However, first let’s analyze LaMDA , the old Google Large Language Model used on BARD, to understand how GenAI and the Knowledge Graph work together.

LaMDA and the Knowledge Graph

I recently spoke to Professor Shirui Pan from Griffith University, who was the leading professor for the paper “Unifying Large Language Models and Knowledge Graphs: A Roadmap,” and confirmed that he also believes that Google is using the Knowledge Graph to verify information.

For instance, he pointed me to this sentence in the document LaMDA: Language Models for Dialog Applications:

“We demonstrate that fine-tuning with annotated data and enabling the model to consult external knowledge sources can lead to significant improvements towards the two key challenges of safety and factual grounding.”

I won’t go into detail about safety and grounding, but in short, safety implies that the model respects human values and grounding (which is the most important thing for brands), meaning that the model should consult external knowledge sources (an information retrieval system, a language translator, and a calculator).

Below is an example of how the process works. It’s possible to see from the image below that the Green box is the output from the information retrieval system tool. TS stands for toolset. Google created a toolset that expects a string (a sequence of characters) as inputs and outputs a number, a translation, or some kind of factual information. In the paper LaMDA: Language Models for Dialog Applications, there are some clarifying examples: the calculator takes “135+7721” and outputs a list containing [“7856”].

Similarly, the translator can take “Hello in French” and output [“Bonjour”]. Finally, the information retrieval system can take “How old is Rafael Nadal?” and output [“Rafael Nadal / Age / 35”]. The response “Rafael Nadal / Age / 35” is a typical response we can get from a Knowledge Graph. As a result, it’s possible to deduce that Google uses its Knowledge Graph to verify the information.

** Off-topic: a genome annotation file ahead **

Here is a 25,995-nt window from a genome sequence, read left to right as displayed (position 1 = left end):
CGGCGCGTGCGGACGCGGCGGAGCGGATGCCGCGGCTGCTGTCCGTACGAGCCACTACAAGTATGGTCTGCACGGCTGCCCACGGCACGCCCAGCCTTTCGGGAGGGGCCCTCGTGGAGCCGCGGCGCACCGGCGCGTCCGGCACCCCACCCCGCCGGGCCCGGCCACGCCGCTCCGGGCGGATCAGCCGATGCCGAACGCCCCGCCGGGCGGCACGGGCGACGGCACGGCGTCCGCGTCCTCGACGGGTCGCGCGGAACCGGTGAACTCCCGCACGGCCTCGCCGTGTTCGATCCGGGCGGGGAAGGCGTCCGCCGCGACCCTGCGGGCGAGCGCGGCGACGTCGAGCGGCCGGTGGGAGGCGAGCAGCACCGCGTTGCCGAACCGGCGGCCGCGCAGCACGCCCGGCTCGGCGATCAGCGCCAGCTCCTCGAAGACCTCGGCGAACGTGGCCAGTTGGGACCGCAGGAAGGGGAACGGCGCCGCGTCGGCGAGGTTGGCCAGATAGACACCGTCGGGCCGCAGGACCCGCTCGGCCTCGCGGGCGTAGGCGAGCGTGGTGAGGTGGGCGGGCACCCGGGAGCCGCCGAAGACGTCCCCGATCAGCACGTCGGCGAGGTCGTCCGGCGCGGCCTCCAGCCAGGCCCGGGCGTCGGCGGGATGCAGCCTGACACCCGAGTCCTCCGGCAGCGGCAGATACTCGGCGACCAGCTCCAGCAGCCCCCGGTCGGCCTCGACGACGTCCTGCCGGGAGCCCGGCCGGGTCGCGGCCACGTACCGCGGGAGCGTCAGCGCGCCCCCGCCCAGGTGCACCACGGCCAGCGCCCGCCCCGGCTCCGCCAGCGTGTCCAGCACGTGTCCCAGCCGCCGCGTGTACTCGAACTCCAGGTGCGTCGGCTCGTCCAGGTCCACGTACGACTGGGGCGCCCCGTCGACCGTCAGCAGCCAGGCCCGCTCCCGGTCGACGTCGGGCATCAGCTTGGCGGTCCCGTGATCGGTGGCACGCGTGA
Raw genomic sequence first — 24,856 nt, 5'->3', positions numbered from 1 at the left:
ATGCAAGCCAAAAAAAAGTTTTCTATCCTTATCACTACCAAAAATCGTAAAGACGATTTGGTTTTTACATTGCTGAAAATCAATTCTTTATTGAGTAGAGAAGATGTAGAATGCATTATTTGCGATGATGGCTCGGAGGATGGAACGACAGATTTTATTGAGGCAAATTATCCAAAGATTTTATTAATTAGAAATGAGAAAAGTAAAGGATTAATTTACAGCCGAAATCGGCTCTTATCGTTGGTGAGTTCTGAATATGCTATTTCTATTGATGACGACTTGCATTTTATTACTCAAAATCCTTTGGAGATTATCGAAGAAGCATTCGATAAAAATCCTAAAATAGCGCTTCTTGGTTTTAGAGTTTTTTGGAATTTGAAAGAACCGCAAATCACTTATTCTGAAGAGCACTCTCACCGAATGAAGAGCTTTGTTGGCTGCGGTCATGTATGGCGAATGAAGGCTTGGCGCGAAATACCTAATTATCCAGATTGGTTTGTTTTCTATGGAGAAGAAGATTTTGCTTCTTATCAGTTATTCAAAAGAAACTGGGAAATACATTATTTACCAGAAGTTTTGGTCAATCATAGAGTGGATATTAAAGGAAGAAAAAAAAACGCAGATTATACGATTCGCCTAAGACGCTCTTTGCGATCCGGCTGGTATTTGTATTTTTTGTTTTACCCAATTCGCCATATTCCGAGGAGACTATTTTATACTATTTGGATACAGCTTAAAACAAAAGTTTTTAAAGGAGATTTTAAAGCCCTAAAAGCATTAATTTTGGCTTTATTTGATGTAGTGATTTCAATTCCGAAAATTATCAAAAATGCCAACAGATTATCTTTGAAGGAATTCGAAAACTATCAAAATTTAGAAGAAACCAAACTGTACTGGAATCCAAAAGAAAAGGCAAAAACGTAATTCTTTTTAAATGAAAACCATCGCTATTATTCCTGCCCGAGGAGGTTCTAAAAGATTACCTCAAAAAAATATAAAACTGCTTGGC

Image showing the input and output of Language Models of Dialog Applications
Image source: LaMDA: Large Language Models for Dialog Applications

This brings me to the conclusion that I had already anticipated: being in the Knowledge Graph is becoming increasingly important for brands. Not only to have a rich SERP experience with a Knowledge Panel but also for new and emerging technologies. This gives Google and Bing yet another reason to present your brand instead of a competitor.

How can a brand maximize its chances of being part of a chatbot’s answers or being part of the GenAI experience?

In my opinion, one of the best approaches is to use the Kalicube process created by Jason Barnard, which is based on three steps: Understanding, Credibility, and Deliverability. I recently co-authored a white paper with Jason on content creation for GenAI; below is a summary of the three steps.

1. Understand your solution. This makes reference to becoming an entity and explaining to the machine who you are and what you do. As a brand, you need to make sure that Google or Bing have an understanding of your brand, including its identity, offerings, and target audience.
In practice, this means having a machine-readable ID and feeding the machine with the right information about your brand and ecosystem. Remember the Rolex example where we concluded that the Rolex readable ID is /m/023_fz. This step is fundamental.

2. In the Kalicube process, credibility is another word for the more complex concept of E-E-A-T. This means that if you create content, you need to demonstrate Experience, Expertise, Authoritativeness, and Trustworthiness in the subject of the content piece.